Saturday, February 16, 2008

Outdoor Wood Stove Burns House To Ground


MAINESBURG — An outdoor wood burning stove is believed to have caused a fire Thursday morning in Sullivan Township near here that burned a home to the ground.

Mansfield Hose Company Chief Jim Welch said the fire was reported about 11 a.m. Thursday at the home of John Spencer on Windy Hill Road, a private drive off Connelly Mountain Road, about four miles from here.

About 30 firefighters responded to the two-alarm fire to find the five-bedroom, 5,300-square foot wood frame house engulfed in flames. The roof already had begun collapsing by the time the first crews arrived, he added.

Extra tankers and engines were summoned from Wellsboro, Blossburg and Daggett as well as Troy.

Welch said that, according to the homeowner, the fire started in the outdoor wood burning stove.

‘‘They said they found the fire, and by the time they got outside it was already well on its way,’’ he said. The house was a total loss, he added.

Welch said the outdoor furnace had been placed on a small deck and the previous owner had enclosed it in a small structure that was attached to the house. More from the Sun Gazette.

Tuesday, February 5, 2008

St. Marys Hospital Heats With Wood

Woody biomass heating system unveiled to public at Elk Regional Health Center

ST. MARYS — It was a happy atmosphere at the Elk Regional Health Center on Monday morning when the woody biomass heating system was officially unveiled to the public.

This is the first hospital in the state to have such a system. There are several school districts already operating one, including the Kane and Clearfield area school districts.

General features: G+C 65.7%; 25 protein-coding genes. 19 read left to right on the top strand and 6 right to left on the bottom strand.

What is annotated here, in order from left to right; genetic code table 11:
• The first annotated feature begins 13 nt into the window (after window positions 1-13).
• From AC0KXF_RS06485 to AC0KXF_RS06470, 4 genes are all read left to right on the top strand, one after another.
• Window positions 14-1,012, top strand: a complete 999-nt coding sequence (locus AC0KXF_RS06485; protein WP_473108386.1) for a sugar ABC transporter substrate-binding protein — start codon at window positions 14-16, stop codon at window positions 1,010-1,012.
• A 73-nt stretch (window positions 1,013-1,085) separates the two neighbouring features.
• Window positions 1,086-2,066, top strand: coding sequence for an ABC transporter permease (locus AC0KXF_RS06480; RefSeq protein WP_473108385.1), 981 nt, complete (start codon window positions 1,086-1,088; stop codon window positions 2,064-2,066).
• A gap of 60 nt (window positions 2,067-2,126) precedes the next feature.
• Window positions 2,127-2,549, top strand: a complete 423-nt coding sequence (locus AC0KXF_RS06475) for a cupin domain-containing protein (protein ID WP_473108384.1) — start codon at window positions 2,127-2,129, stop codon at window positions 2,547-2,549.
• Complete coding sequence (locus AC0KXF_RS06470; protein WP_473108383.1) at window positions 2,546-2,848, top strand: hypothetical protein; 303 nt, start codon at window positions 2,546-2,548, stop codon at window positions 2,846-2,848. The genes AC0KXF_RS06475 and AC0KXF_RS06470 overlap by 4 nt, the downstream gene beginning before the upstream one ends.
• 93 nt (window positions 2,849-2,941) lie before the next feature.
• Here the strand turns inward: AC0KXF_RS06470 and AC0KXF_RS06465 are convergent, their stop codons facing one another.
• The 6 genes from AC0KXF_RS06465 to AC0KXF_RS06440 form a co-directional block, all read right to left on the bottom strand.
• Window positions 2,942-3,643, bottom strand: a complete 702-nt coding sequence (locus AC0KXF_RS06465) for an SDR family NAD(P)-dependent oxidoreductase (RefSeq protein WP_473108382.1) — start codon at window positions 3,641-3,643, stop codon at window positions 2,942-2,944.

The project was brought together by local, state and federal agencies and will help the local economy by using a local company to build the system, local haulers to bring the wood from the Allegheny National Forest. It has already started to save the hospital on their natural gas bill.

The system will use biomass, like wood chips, instead of relying completely on natural gas. The 5,600 foot facility is located at the back of the hospital and uses about 10 tons of material a day.

Greg Bauer, president/chief executive office of Elk Regional Health System, explained that the project began when the board of directors challenged management team to find ways to reduce their energy costs to allow more focus on patient care, which is their mission. He said that they had to look no further than across St. Marys to local company Advanced Recycling Equipment. The $2.3 million project to install a 16 million BTU combustion biomass energy heating system will help lower their heating bills.

“All of our hot water base-board heat, steam heat and domestic hot water is being supplied by this new biomass boiler system at a fraction of the cost of a traditional boiler system,” Bauer said.

“I hope this can be duplicated thousands of times in rural America because energy prices are going to squeeze the life out of business and home owners,” U.S. Rep. John Peterson, R-Pa., said. “I am so proud to have Advanced Recycling in my district. They are our hope for the future, utilizing other types of energy. He said that by summer, gasoline will be at $3.50 to $4 per gallon. He is extremely concerned about America’s dependency on foreign oil and feels it’s urgent that alternative energy is found.

“This is where the future lies,” he said.

Peterson added his goals for his final year in Congress are “energy for America and no tolling of I-80.”

“These projects are so important to rural America and especially rural Pennsylvania,” Gary H. Groves, state director of U.S. Department of Agriculture Rural Development, said. “I think it’s forward thinking. We should do more of these projects. We are truly interested in improving the quality of life in rural Pennsylvania.” 

Elk Regional received a $300,000 community facility loan from USDA rural development and helped purchase and install the system. A second $1,475,000 has been awarded by rural development to fund the new maintenance building and boiler house that will accommodate the new energy heating system. Additional funding included a $500,000 grant from Pennsylvania Energy Development Authority and a $250,000 USDA Forest Service woody biomass utilization grant.